Bank Secrecy Act & Best Practices For Compliance

The Bank Secrecy Act (BSA) is an important anti-money laundering (AML) law in the US, initially passed in 1970. The act is essential for regulatory compliance in the global financial system. Its immediate goal is to safeguard financial companies from being utilized as a means for money laundering and other illicit financial activities. In addition, the Bank Secrecy Act requires organizations to recognize and observe possible money laundering actions in companies and inform the higher authorities for further investigation. Read this article and discover the history of the BSA and its importance in fraud prevention.

History of the Bank Secrecy Act

The Bank Secrecy Act (BSA) was initially passed in 1970 and marked into regulation officially by President Richard Nixon. Since its legislation, the act has been revised and amended multiple times to support anti-money laundering strategies at financial associations.

Furthermore, It has a significant role and share in battling challenges like money laundering and financing terrorism along with the Patriot Act. Additionally, the FinCEN administers the BSA and sets various duties for financial organizations to comply with its requirements. Senior administrations in institutions must also ensure they fully understand the ruling to meet their responsibilities effectively. Moreover, it further helps safeguard the financial system of companies from criminal activity and encourages a more fair and safe financial environment.

How does the BSA Work?

Businesses and financial organizations must adhere to the BSA by filing different types of reports. The Internal Revenue Service (IRS) demands that Form 8300 be filed when a business acquires more than $10,000 currency from an individual buyer via a sole transaction or two. 

On the bank’s part, a Currency Transaction Report (CTR) is needed for cash transactions that surpass $10,000 in a day, even if numerous transactions transcend the amount. A CTR contains the name of the person, bank account details, and address of the individual conducting the transaction. Financial organizations that fail to submit a Currency Transaction Report when directed may encounter penalties.

How To Comply with the Bank Secrecy Act? 

Companies must comply with the BSA to combat money laundering and terrorist financing. Especially, financial institutions, to prevent scammers from entering the global economy system. Given below are the best practices for compliance with BSA: 

Verify the Business 

For business verification, companies must collect partner’s data, such as their license, registration number, account information, or owner’s data. They should validate the business’s identity by attesting the security features depending on the papers. According to records, these features include borders, signatures, fonts, etc. Furthermore, they have to validate the data written on the documents by cross-checking them against the original papers.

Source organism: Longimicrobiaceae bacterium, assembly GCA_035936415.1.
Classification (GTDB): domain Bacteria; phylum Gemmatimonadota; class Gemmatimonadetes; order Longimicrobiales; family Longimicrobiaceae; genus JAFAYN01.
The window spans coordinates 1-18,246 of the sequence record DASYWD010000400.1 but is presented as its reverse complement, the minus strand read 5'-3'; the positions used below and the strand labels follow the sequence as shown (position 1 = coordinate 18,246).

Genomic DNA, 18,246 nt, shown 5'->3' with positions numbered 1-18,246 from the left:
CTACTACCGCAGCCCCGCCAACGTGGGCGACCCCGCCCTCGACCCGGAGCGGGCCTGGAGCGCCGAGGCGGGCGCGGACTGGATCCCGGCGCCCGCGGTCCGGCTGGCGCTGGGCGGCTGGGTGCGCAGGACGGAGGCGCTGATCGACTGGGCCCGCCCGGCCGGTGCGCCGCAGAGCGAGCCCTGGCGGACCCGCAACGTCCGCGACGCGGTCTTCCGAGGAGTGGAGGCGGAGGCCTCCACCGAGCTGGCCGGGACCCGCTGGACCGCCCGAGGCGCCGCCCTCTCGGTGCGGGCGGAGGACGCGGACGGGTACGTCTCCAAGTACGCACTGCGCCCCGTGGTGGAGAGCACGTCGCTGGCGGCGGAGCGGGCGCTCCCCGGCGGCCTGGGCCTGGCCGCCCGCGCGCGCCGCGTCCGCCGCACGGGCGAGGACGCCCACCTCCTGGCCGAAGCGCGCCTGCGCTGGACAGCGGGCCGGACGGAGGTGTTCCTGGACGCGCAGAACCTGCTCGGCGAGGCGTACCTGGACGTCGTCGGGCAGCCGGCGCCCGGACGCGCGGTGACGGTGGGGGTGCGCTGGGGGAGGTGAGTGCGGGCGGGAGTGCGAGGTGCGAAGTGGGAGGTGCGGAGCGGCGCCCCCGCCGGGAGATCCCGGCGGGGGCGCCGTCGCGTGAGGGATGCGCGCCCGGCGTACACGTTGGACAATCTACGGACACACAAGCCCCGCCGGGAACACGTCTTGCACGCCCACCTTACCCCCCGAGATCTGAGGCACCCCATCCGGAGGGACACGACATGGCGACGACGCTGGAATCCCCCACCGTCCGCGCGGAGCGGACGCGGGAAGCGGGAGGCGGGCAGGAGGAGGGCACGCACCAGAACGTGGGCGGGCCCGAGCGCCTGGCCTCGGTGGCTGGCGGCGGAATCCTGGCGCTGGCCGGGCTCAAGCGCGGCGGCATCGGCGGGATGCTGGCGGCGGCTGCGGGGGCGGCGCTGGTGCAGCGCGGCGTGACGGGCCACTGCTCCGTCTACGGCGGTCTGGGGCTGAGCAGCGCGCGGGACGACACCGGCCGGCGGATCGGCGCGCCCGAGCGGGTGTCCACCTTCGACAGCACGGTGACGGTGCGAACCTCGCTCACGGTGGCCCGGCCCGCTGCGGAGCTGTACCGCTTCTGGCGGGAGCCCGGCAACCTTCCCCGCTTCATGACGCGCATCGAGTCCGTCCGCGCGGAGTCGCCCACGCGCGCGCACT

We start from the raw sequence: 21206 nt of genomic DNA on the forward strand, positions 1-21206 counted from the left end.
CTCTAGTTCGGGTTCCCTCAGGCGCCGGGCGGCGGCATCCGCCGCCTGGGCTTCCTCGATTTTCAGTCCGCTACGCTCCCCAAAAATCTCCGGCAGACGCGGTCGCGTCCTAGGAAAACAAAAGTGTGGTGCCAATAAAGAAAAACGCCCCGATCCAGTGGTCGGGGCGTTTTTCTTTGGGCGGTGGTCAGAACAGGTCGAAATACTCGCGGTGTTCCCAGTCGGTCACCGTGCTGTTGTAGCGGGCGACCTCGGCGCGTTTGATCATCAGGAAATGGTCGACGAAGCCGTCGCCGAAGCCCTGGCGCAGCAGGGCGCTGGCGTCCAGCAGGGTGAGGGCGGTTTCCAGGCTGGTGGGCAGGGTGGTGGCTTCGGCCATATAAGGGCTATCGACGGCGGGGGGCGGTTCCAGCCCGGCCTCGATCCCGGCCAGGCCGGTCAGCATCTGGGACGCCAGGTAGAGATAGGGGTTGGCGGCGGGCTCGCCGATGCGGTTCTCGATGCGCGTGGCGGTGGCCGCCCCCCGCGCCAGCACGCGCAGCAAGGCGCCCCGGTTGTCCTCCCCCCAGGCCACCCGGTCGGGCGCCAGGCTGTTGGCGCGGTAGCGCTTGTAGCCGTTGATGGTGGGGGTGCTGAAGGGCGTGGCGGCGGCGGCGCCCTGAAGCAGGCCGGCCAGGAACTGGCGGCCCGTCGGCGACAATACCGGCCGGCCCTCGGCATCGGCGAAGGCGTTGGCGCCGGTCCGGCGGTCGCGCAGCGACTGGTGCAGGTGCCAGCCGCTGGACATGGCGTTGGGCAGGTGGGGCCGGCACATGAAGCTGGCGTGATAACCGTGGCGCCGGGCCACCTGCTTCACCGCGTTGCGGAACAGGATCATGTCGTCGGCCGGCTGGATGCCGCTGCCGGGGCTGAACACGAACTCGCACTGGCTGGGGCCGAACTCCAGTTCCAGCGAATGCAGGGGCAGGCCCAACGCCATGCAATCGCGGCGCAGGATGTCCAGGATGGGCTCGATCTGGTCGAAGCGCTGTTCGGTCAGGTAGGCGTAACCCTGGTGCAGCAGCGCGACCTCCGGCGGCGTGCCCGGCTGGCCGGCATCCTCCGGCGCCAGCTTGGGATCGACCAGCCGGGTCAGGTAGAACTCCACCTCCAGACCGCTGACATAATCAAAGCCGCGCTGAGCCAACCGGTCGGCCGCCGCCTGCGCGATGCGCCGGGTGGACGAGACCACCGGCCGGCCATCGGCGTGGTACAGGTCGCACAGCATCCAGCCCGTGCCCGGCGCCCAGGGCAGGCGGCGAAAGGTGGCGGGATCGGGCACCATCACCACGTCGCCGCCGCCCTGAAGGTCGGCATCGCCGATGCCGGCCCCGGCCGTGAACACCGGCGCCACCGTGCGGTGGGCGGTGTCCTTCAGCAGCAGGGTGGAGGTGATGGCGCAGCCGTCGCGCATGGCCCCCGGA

Risk Assesment 

Conduct a risk assessment to determine the amount of risk associated with the onboarding business. The risk assessment results identify the money laundering companies in the initial step. This directly assists them in protecting against financial crimes and securing the integrity of the global economy. Remember to update the risk assessment monthly to reflect changes in jurisdictions. 

Compliance 

While complying with the BSA, keep in mind that the company has to uphold other regulations of the national law enforcement agencies. Financial institutes should orchestrate measures to verify the business’s compliance with different rules. These obligations differ according to company policies and the country’s laws. 

Monitor Transactions

After verifying the business’s identity, companies should monitor the transactions. They must ensure their services aren’t being used illegally and report any questionable transactions. Financial institutions must have a procedure to alert the appropriate authorities about questionable transactions. 

Centralized Reports 

Financial institutes must verify the company and then secure a report of their transactions related to their partner’s business. They must save the report and present the partner’s complex ownership transparently. Financial institutes also have internal auditors or verification platforms to ensure BSA compliance.

BSA Non-compliance Penalties  

Complying with the BSA is essential for companies; it ensures that financial institutes onboard legal entities. Nonetheless, severe fines and punishments exist for any organization that breaches the BSA. No entity is released without paying fines, even if these costs change according to the organization’s state and the act’s severity. Under the BSA, standard civil and federal fines vary from $5,000 to $1,000,000 per infraction, or 1% of a financial institution’s assets, for each day the infraction persists if the original punishment is exceeded. In addition, when it comes to specific punishments, a banking industry member who breaches the BSA faces a maximum fine of $250,000 and a maximum sentence of five years in jail. 

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